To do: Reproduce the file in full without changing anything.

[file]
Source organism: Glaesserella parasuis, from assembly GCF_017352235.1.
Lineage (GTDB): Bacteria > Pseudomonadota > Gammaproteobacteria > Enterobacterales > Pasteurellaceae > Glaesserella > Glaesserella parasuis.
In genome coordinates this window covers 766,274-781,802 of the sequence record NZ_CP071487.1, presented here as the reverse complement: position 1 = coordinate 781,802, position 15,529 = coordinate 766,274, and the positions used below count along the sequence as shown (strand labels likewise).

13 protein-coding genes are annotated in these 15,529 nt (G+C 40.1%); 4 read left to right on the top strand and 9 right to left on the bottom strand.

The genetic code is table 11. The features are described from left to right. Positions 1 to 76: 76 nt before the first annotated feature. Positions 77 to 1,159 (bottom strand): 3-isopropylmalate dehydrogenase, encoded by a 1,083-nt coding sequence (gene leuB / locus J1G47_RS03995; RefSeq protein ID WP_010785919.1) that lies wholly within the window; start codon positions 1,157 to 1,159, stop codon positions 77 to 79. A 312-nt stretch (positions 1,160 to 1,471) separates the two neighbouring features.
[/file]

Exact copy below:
Source organism: Glaesserella parasuis, from assembly GCF_017352235.1.
Lineage (GTDB): Bacteria > Pseudomonadota > Gammaproteobacteria > Enterobacterales > Pasteurellaceae > Glaesserella > Glaesserella parasuis.
In genome coordinates this window covers 766,274-781,802 of the sequence record NZ_CP071487.1, presented here as the reverse complement: position 1 = coordinate 781,802, position 15,529 = coordinate 766,274, and the positions used below count along the sequence as shown (strand labels likewise).

13 protein-coding genes are annotated in these 15,529 nt (G+C 40.1%); 4 read left to right on the top strand and 9 right to left on the bottom strand.

The genetic code is table 11. The features are described from left to right. Positions 1 to 76: 76 nt before the first annotated feature. Positions 77 to 1,159 (bottom strand): 3-isopropylmalate dehydrogenase, encoded by a 1,083-nt coding sequence (gene leuB / locus J1G47_RS03995; RefSeq protein ID WP_010785919.1) that lies wholly within the window; start codon positions 1,157 to 1,159, stop codon positions 77 to 79. A 312-nt stretch (positions 1,160 to 1,471) separates the two neighbouring features.